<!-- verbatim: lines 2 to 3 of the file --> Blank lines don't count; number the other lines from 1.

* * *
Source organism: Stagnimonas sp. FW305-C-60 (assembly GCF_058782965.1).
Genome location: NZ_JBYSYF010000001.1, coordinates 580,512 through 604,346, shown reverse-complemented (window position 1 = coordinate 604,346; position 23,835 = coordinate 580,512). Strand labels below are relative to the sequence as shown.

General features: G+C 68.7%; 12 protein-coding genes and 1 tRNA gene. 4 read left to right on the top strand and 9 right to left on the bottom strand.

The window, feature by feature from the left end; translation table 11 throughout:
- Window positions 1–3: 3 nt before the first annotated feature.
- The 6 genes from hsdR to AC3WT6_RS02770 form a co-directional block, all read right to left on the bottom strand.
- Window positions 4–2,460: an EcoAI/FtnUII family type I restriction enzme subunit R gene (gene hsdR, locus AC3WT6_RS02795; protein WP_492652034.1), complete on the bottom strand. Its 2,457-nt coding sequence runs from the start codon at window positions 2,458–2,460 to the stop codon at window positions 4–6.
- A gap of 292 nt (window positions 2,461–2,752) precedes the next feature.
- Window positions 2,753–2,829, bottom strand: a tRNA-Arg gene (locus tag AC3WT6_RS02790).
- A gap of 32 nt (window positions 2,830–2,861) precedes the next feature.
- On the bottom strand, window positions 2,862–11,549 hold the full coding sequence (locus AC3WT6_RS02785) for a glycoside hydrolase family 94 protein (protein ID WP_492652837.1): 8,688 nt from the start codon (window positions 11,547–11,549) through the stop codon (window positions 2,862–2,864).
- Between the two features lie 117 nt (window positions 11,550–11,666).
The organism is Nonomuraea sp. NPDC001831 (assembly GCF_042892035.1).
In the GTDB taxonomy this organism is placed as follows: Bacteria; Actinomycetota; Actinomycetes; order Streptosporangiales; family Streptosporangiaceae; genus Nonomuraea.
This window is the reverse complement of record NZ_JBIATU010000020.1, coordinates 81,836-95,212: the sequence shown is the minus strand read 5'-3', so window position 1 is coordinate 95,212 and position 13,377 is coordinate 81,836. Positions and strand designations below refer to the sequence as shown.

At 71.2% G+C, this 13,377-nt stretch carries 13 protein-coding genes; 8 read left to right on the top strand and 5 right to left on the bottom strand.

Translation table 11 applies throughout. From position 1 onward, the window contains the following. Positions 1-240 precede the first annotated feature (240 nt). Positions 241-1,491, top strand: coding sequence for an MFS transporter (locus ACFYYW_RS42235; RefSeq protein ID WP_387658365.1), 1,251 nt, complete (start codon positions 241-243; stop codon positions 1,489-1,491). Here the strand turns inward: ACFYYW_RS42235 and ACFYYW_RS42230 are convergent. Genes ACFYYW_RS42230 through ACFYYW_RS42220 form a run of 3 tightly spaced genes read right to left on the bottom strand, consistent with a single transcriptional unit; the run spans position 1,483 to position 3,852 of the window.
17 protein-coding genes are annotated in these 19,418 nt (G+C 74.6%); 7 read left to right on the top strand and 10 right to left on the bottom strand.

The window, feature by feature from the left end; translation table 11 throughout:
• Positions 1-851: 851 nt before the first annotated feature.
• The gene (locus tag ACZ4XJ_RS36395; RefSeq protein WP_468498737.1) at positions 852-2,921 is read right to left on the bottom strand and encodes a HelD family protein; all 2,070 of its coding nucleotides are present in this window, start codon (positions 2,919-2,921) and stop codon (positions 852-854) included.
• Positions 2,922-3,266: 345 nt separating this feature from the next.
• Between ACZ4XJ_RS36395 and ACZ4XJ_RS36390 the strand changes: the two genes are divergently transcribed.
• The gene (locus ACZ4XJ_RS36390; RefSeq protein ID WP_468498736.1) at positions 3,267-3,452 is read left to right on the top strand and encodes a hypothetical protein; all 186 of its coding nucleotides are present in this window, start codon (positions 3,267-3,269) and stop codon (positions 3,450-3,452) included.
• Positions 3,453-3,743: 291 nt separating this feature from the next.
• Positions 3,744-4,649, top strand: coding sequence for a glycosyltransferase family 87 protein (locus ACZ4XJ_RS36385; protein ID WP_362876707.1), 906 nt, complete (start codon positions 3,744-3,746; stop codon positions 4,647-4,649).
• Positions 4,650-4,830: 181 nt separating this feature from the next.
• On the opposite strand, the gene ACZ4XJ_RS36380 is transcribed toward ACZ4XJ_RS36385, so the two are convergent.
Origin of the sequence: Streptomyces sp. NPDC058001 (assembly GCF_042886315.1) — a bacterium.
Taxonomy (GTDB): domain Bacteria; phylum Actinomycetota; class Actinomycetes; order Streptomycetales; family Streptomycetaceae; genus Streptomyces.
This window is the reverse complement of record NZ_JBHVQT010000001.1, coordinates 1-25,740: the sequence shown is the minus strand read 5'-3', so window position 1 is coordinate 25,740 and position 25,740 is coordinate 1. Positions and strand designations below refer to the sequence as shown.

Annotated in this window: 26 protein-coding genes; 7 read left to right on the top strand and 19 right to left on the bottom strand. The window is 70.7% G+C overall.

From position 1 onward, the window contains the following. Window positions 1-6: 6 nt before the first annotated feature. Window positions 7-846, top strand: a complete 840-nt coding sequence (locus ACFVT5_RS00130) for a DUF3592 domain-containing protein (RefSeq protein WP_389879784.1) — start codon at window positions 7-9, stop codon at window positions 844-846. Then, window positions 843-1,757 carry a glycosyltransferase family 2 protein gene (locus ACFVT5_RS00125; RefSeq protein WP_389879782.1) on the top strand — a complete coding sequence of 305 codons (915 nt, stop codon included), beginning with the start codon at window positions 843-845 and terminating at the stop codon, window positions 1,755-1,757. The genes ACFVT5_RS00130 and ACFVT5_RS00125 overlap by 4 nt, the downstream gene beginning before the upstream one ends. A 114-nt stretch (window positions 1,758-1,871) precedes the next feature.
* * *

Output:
Genome location: NZ_JBYSYF010000001.1, coordinates 580,512 through 604,346, shown reverse-complemented (window position 1 = coordinate 604,346; position 23,835 = coordinate 580,512). Strand labels below are relative to the sequence as shown.

General features: G+C 68.7%; 12 protein-coding genes and 1 tRNA gene. 4 read left to right on the top strand and 9 right to left on the bottom strand.